 Methodology of AED development
     Limitations of data derived from FDA regulatory studies
•   Funding agencies:
     Identify the areas in need of investigation
•   Federal Regulatory Agencies:
     Suggest alternative criteria for regulatory studies
Do the recommendations of the AAN
assessment for the use of new AEDs
  differ from the FDA indications?
Change in Clinician’s Prescribing Options for
    Patients With Refractory Epilepsy:
    New AEDs With Evidence of Efficacy According to AAN
         Assessment But Without FDA Indications

                Partial                                        Partial
                           Partial     Primary     Symptomatic
    AED         adjunctive                                     adjunct
                           monotherapy generalized generalized
                adult                                          pediatric
Oxcarbazepine     Yes             Yes                No       No    Yes

  Tiagabine       Yes             No                 No       No    No

  Topiramate      Yes            Yes*                Yes      Yes   Yes

 Zonisamide       Yes             No                 No       No    No

                     * Not FDA approved for this indication
Change in Clinician’s Prescribing Options:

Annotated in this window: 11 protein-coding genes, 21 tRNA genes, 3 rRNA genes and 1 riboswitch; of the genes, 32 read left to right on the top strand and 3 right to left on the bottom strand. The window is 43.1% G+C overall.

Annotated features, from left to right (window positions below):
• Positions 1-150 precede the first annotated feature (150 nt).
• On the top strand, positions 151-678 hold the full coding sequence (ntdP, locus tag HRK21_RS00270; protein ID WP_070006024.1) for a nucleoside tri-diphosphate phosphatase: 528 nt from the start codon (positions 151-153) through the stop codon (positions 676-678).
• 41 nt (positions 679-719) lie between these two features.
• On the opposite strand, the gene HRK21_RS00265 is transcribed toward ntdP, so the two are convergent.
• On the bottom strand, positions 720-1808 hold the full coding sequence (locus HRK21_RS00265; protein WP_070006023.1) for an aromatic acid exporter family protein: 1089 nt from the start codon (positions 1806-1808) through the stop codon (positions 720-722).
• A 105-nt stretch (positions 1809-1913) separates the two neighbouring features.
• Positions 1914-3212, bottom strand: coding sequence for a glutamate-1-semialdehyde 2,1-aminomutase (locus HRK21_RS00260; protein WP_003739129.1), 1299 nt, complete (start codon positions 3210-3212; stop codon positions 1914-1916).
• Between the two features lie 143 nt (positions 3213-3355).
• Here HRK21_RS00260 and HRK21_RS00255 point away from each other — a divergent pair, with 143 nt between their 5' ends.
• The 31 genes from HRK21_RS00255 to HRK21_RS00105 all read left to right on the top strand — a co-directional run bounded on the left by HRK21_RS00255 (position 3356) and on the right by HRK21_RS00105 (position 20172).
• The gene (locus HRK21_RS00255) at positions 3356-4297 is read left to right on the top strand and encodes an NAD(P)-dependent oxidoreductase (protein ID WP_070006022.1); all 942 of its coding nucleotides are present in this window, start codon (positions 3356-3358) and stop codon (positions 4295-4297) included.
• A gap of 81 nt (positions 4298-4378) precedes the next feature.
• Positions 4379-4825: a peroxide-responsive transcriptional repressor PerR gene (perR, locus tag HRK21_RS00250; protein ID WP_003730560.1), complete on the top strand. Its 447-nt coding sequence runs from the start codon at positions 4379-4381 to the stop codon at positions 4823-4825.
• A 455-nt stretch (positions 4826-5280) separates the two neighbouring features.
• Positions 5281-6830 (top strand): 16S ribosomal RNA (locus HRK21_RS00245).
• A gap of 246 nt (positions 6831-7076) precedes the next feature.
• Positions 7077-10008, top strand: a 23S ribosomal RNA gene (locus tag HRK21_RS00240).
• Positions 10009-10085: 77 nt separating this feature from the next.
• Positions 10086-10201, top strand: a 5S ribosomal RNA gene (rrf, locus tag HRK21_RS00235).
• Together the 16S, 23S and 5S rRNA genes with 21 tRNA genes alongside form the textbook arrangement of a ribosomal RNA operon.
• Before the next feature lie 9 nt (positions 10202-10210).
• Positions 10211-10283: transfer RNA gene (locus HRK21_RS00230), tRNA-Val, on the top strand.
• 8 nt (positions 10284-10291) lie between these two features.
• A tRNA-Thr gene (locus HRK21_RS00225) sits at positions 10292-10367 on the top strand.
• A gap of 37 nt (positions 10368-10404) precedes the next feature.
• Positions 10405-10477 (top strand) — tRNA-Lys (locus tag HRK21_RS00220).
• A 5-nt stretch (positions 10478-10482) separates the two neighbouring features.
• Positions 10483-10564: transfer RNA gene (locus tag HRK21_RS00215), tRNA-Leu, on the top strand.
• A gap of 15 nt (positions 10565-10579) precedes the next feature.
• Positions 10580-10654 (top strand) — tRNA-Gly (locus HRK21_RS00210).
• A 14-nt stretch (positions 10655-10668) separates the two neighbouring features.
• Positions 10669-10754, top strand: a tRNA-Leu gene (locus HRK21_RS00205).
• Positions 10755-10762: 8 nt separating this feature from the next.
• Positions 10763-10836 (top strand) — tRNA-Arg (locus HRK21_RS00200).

New AEDs With Evidence of Efficacy
According to AAN Assessment But Without
  FDA Indications in New-Onset Epilepsy

                   Newly diagnosed
                    monotherapy                     Newly diagnosed

  Gabapentin                Yes*                          No

  Lamotrigine               Yes*                         Yes*

  Topiramate                Yes*                          No

   Tiagabine                 No                           No

                *Not FDA approved for this indication
  Can the data from the studies reviewed in
these assessments help me decide on how to
   use these AEDs in my clinical practice?

                         Sort of!
         Problems associated with
    the methodology of AED development
Treatment of Refractory Epilepsy: Monotherapy

•   Dosages used in the trials are often higher than
    those that might be used in practice, because
    the goal is to retain as many patients as possible
    and achieve a significant result
•   Most importantly, the goal of these studies is not
    to determine whether patients improve after they
    are converted to monotherapy. Rather, the goal
    is to determine whether they deteriorate less
    than the comparison group
Problems with the methodology of AED development
  Treatment of Refractory Epilepsy: Monotherapy

 •   The studies performed to demonstrate
     effectiveness of new AEDs in monotherapy in
     refractory partial-seizure patients are driven by
     FDA requirements to show superiority over
     placebo or ―pseudoplacebo‖ rather than by
     clinical questions

 •   The assessment does not provide clinicians with
     the necessary information to safely convert
     patients with refractory epilepsy to monotherapy
Problems with the methodology of AED development
  Treatment of New-Onset Epilepsy: Monotherapy